Angelina learns many of her cooking skills from her mother. Who taught you how to cook?
My mother always made sure we had big family dinners at home, so I grew up in that tradition. I like to say that I really started to learn how to cook from Emeril Lagasse; I was obsessed with Emeril Live when it first started and I would watch what he made one day, then try my hand at re-creating his dishes for dinner the next (his garlic soup was a revelation). Virginia and I are both fortunate to have worked with fantastic chefs during the run of Dinner: Impossible and throughout the writing of two cookbooks, and that was a full-blown cooking education in and of itself.
Virginia has been cooking since she was little; the story about making butter from whipping cream is a real-life experience from her childhood. She’s always researching and studying and picking up new techniques (Michel Richard has been an ongoing inspiration for her). In the end, I think you learn the most from doing—once you start cooking real food day in and day out for your family and friends, you’re on your way.
Do you have a favorite dish or comfort food you turn to during difficult times?
Good days and bad, we always try to make sure we eat well. Good food brings you right to back to your center, even if you’re feeling assailed on all sides. Spaghetti alla carbonara, fish and chips, bangers and mash, deviled eggs, duck cassoulet, lemon meringue pie, even a good bagel with lox and cream cheese (and maybe a little red onion . . . couple of capers . . .), all fit the bill. Virginia makes a tuna melt with fresh albacore tuna steaks that can cure a rainy day—and her shrimp cocktail . . . oh, my.
One note along these lines—make soup. If you can chop vegetables and boil water, you can learn to make soul-satisfying soups in practically no time at all. Get your hands on an immersion blender and get started right away. There is simply nothing that compares with homemade soup.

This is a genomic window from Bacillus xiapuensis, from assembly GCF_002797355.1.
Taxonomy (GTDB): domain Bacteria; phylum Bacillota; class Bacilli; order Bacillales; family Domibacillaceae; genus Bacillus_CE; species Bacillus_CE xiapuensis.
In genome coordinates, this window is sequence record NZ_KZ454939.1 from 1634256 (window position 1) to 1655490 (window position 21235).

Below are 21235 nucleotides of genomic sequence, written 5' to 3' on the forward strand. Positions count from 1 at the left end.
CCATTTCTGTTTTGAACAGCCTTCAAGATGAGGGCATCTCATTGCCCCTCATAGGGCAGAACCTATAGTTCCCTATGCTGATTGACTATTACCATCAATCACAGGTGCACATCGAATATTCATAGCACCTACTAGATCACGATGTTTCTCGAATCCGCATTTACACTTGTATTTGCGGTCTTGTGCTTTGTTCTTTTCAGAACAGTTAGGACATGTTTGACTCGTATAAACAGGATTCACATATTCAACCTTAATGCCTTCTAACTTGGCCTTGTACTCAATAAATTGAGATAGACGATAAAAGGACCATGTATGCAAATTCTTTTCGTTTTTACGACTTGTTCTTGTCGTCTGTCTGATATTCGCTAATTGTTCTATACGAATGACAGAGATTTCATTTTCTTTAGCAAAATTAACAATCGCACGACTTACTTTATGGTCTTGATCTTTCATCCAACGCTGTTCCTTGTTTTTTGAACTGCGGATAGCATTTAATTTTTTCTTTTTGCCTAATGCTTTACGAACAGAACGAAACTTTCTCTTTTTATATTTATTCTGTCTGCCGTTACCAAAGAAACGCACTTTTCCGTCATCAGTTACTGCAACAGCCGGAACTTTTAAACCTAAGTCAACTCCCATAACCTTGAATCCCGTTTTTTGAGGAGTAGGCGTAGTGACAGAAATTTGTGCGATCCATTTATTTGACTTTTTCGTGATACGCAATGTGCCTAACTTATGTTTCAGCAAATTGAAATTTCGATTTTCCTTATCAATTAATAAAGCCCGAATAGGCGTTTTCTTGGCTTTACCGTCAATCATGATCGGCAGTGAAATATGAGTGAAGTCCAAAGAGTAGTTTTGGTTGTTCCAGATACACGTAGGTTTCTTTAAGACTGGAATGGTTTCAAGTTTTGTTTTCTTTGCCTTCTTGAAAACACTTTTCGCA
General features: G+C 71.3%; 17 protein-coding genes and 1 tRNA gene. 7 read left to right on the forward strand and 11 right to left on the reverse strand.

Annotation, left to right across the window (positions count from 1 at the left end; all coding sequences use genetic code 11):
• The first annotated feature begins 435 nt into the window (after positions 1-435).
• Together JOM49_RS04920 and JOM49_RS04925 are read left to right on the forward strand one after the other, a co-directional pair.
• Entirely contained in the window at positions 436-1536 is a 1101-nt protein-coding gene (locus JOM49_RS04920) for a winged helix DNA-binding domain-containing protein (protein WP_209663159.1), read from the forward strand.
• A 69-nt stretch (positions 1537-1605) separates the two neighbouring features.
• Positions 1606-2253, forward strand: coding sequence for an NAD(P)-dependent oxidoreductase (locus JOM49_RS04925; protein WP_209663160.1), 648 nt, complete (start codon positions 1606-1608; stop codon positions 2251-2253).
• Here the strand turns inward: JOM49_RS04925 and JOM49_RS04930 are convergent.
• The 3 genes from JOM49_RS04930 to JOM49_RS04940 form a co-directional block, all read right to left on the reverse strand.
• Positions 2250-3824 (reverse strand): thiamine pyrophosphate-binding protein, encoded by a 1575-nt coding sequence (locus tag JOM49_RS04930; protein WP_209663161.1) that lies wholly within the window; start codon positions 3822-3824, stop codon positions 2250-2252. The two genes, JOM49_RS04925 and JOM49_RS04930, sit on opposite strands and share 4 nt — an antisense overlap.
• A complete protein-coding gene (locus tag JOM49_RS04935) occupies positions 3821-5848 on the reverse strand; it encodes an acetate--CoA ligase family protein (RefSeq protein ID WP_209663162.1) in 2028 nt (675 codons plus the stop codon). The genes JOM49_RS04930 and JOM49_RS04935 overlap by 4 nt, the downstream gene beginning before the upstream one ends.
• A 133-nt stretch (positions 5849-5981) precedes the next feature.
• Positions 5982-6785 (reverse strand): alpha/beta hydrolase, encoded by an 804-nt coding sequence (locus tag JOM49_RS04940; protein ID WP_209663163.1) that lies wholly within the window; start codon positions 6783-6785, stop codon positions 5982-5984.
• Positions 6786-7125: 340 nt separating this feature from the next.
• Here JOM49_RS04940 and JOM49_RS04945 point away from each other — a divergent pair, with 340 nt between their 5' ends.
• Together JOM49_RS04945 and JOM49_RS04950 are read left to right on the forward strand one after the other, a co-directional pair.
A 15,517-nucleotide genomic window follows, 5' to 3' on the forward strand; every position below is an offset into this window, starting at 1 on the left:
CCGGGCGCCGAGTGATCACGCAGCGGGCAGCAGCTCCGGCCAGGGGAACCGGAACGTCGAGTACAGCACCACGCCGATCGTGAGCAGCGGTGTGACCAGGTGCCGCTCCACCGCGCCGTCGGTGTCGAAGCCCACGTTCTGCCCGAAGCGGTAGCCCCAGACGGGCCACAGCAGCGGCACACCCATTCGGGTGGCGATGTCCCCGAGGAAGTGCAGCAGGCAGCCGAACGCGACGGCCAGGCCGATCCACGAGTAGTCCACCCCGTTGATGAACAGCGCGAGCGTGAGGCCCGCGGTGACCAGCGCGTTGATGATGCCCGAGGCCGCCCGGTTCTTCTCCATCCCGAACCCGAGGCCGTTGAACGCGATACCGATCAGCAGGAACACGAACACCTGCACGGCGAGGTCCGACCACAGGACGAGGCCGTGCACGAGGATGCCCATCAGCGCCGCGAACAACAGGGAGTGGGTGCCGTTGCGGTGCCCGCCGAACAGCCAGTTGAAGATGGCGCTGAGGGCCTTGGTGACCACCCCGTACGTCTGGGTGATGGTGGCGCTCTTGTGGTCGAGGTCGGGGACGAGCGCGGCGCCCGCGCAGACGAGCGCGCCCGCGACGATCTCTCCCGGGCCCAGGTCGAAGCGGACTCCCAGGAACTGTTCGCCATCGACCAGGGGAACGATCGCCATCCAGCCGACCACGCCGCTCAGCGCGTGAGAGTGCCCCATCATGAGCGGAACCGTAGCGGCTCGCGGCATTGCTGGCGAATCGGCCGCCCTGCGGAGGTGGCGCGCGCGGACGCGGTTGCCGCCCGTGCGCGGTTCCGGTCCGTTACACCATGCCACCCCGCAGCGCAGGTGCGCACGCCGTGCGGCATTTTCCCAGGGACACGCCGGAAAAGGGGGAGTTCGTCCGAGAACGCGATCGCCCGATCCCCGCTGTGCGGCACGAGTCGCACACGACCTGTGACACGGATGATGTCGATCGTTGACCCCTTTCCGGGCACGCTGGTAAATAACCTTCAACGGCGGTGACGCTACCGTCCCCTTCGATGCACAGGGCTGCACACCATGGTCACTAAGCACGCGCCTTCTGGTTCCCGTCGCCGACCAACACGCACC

Your characters are well developed and have original quirks— they feel like they could be real neighbors. Are any of them based on people you know?
I would say that the characters in Angelina’s Bachelors are more amalgamations of people I’ve known, informed by real-life events, but not so much based on real individuals. Partly, the character of Don Eddie is inspired by stories I’ve heard over the years from my mom and dad about a guy named Blinky who lived across the driveway from my grandmother outside of Philadelphia. He was legendarily known as a “fight fixer” but had a soft spot for my mother’s family. I kept some of the more colorful elements (the cases of champagne at Johnny and Tina’s wedding is based on a real story from my parents’ wedding), and took out the scarier ones.
Virginia contributed many anecdotes, such as those about a priest she knew who left the clergy for a while and who, upon his return, was very open in his sermons about some of the experiences he’d had as a lay person that ultimately enriched his ability to minister to his congregation. We both have the deepest affection for the character of Basil Cupertino, the quasi-confirmed-bachelor uncle, loosely based on a number of professorial and genteel older gentlemen we’ve observed and admired over the years.
You seem very familiar with Italian culture and the neighborhoods of South Philly. Are you Italian? From Philadelphia?